Wednesday, August 31, 2011

Davy Graham - Cry me a river

I'm a bit of a Davy Graham fan - so much so that my modest guitar-playing skills are usually applied to the DADGAD tuning that he pioneered (annoyingly, called the 'Jimmy Page' tuning in a lot of the books).

I've just stumbled across this 1959 clip - didn't realise that there was footage this old of him - in this case, directed by Ken Russell:

Friday, August 26, 2011

The Tea Party movement explained

From 'The Eighteenth Brumaire of Louis Bonaparte.' (Karl Marx, 1852)
"Men make their own history, but they do not make it as they please; they do not make it under self-selected circumstances, but under circumstances existing already, given and transmitted from the past. The tradition of all dead generations weighs like a nightmare on the brains of the living.

And just as they seem to be occupied with revolutionizing themselves and things, creating something that did not exist before, precisely in such epochs of revolutionary crisis they anxiously conjure up the spirits of the past to their service, borrowing from them names, battle slogans, and costumes in order to present this new scene in world history in time-honored disguise and borrowed language.

Thus Luther put on the mask of the Apostle Paul, the Revolution of 1789-1814 draped itself alternately in the guise of the Roman Republic and the Roman Empire, and the Revolution of 1848 knew nothing better to do than to parody, now 1789, now the revolutionary tradition of 1793-95.

In like manner, the beginner who has learned a new language always translates it back into his mother tongue, but he assimilates the spirit of the new language and expresses himself freely in it only when he moves in it without recalling the old and when he forgets his native tongue."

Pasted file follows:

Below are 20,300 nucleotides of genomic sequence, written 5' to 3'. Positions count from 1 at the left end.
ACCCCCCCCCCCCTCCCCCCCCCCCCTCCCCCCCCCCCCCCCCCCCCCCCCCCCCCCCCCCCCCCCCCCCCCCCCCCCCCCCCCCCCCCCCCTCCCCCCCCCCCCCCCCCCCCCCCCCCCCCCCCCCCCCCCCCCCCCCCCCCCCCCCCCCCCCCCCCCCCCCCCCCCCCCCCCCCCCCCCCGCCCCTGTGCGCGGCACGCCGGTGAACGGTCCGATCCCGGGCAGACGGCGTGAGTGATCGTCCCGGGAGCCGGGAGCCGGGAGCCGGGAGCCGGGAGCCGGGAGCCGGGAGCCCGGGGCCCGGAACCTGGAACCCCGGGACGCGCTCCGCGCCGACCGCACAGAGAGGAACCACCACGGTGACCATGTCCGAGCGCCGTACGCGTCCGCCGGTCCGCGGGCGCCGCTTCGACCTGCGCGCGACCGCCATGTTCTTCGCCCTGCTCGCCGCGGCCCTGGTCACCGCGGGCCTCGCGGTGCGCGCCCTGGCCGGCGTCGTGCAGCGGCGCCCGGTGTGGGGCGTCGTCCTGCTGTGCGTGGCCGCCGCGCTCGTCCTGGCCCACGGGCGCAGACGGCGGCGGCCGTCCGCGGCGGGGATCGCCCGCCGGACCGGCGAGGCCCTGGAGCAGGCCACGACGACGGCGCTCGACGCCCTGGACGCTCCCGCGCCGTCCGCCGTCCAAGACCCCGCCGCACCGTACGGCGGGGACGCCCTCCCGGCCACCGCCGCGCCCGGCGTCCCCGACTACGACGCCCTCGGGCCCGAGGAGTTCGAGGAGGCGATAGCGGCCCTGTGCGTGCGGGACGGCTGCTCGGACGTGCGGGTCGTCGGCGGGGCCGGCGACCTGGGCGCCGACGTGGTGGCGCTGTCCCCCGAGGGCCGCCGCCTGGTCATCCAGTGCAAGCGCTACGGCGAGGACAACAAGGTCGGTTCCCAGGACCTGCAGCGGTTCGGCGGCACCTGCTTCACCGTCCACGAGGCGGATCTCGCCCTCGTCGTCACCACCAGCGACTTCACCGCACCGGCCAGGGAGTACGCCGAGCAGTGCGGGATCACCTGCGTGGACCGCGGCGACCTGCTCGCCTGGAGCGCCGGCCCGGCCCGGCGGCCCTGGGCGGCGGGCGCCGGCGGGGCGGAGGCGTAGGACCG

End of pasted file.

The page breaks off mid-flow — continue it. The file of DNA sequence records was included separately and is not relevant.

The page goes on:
Thursday, August 25, 2011

Peer-to-Peer Pressure

Isn't it interesting how demands to close down social media during times of civil unrest are characterised as a threat to liberty?

Especially given the huge potential these tools offer the The Man (at no cost to The Man) to gather evidence, monitor sentiment, predict behaviour, 'nudge' it, create demand and stimulate desires and generally coerce us into compliance using peer-to-peer pressure?

When we use social media, we collaborate with and enable the kind of surveillance that the Stasi could only have dreamt of. And we offer it to the state - and, more worryingly, to unelected corporations.

So: Is there a civil libertarian argument for closing down networks during civil strife - protecting people from incriminating themselves?

Tricky blighter, Johnny Liberty, eh?

Friday, August 19, 2011